The more things change.....

Sunday, February 24, 2008





An interesting, busy, crowded week. St. Valentine's Day always seems to be the ramping up point for the spring season. As if on cue, things begin to bustle. This upswing isn't an absolute certainty, however. One must still wonder if it will continue, or is it too soon to reschedule for a busy spring. With the economy always in the news, why are people filling up the restaurants? Perhaps going out to dinner is an economical alternative to travelling. Also, at this time of year, commerce ebbs and flows with the tide of basketball. A nine o'clock game on Tuesday will cause you to be slammed at 5:30; a six thirty game on Saturday we leave you with empty tables all night. On top of all this there is the drought. I am frugal with water in my home, but sanitation in a restaurant requires lots of hot soapy water.





On that note, I can report that we had a visit from the health inspector this week. I've been receiving the Health Department for thirty years now, and it's interesting to note the evolution of their focus. Less important is the eggshell that accidentally rolled under the stove and got stuck. Now attention is on temperature, proximity, cross contamination. The thermometer and the sanitation strip had bumped the flashlight aside. We presently await a new finding on clarified butter from the State. Yes, we got an A, but despite many dollars spent this years on repair and upkeep in the kitchen, our score remains the same. Thus the rigors of trying to have a restaurant in an old filling station. One interesting item that came to light this time is that places that serve food are now divided into four different risk categories. We fall into Risk Category IV- "food service establishments that cook and cool an unlimited number of potentially hazardous foods...". This means that we are liable to be inspected four time as year as we have always been. Lower categories, where less food is prepared on premises, are now to be inspected with less frequency. On the face of things, this seems sensible, because it allows an overextended staff of inspectors to concentrate on places where problems are more likely to occur. The de facto effect, however, is to allow large chains to be inspected less often, because they serve food that arrives prepackaged in company trucks, while those of us who actually cook every day are held under closer scrutiny. This feels iffy to me although, as I said, I can see the practical side of the decision.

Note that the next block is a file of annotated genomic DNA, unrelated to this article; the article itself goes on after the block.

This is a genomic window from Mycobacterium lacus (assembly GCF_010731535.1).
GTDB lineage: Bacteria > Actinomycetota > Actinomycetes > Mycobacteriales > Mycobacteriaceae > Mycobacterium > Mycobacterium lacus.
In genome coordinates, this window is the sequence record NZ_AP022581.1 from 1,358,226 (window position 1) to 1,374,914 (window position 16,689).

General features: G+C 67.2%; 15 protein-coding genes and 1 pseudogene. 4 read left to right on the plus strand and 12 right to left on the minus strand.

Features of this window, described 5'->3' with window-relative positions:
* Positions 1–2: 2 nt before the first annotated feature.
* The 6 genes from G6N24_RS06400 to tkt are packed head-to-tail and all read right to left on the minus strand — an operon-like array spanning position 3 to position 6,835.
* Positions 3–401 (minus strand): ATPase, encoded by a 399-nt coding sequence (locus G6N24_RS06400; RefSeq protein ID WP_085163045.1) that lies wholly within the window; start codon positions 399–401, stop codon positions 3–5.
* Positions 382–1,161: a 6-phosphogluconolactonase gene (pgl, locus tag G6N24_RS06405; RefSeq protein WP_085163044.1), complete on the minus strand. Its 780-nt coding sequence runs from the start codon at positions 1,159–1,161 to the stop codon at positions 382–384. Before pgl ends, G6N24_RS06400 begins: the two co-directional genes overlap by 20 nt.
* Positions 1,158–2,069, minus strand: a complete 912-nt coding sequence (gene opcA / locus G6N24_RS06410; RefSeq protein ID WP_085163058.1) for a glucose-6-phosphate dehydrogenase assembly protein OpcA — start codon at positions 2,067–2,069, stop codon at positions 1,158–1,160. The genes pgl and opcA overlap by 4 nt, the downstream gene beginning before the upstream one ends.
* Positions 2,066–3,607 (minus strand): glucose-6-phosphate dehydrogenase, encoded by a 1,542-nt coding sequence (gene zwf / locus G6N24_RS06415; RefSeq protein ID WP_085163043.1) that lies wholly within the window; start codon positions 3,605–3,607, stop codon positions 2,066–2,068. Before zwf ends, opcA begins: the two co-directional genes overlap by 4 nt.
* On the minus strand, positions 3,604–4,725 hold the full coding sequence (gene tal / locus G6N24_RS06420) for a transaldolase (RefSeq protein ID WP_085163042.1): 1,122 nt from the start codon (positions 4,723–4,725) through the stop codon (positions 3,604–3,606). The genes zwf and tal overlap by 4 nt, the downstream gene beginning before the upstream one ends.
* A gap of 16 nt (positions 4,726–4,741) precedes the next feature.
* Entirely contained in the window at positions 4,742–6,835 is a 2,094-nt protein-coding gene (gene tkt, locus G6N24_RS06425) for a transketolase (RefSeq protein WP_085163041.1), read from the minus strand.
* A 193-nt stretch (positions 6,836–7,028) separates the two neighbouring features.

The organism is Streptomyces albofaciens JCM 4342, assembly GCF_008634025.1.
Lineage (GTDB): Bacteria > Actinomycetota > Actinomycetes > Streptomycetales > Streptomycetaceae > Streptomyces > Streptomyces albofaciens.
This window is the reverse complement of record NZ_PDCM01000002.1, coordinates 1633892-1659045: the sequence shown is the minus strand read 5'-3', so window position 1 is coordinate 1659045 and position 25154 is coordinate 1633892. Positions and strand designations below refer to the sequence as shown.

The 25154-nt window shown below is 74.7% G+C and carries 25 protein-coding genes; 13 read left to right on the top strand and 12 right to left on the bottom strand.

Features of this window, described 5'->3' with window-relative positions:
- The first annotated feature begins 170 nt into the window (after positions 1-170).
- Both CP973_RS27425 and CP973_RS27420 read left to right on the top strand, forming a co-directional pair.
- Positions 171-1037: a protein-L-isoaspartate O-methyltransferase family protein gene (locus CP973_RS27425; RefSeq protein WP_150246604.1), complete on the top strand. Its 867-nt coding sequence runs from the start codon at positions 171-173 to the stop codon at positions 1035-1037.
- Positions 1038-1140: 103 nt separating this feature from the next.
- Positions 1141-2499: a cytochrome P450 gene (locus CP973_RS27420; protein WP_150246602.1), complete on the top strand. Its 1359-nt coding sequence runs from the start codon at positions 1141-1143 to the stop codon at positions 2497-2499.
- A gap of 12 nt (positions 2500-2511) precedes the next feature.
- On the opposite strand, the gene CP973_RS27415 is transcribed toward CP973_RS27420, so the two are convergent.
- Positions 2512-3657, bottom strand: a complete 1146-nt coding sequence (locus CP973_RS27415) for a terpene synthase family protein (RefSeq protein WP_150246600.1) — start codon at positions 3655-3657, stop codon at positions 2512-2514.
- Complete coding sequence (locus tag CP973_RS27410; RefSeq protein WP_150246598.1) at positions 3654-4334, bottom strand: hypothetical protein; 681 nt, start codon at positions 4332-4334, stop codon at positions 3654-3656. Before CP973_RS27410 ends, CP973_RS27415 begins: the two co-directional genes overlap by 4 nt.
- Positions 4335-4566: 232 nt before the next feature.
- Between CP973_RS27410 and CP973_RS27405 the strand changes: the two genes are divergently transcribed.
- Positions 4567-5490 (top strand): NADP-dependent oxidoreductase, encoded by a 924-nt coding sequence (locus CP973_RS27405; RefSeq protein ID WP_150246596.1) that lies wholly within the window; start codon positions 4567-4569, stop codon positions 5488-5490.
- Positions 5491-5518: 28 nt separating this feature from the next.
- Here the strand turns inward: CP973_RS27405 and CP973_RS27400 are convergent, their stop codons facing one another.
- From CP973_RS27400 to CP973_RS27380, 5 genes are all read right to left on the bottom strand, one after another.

Other items on our plate presently: One Saturday we sell a whole corned ham, then the next week we only serve one order. Should I continue on to Easter as planned or finish up with the two I have in the fridge now? The menu is crowded right now, and I need to make room for shad roe, which will apparently be early this year. On the other hand, we flew through all our salt cured duck, so our wilted salad was only on the menu for only a week. It was gone before it had had time to register with the public. People often ask about this salad, so I've done something I don't often do. I ordered a case of duck legs, last week and packed them in salt so that later this week the salad can reappear. I'm told that we will finally have artichokes this week. For some reason, for the last several years, they have become quite expensive, so I haven't used them as much as I would like. An artichoke that costs three dollars wholesale should cost on the menu- using the accepted pricing formula- nine dollars, plain. I would hope that no sensible person would pay nine dollars for a plain artichoke, so I wait until the price is lower before I put them on the menu. I'll probably stuff them with goat cheese and seasoned bread crumbs in the style of New Orleans. One last thing. Butterscotch pudding has returned. It contains butter but no scotch. I've actually tried to track down the origins of this odd flavor without any luck. We achieve it with a clever use of molasses and vanilla.

posted by Bill Smith at 9:16 AM

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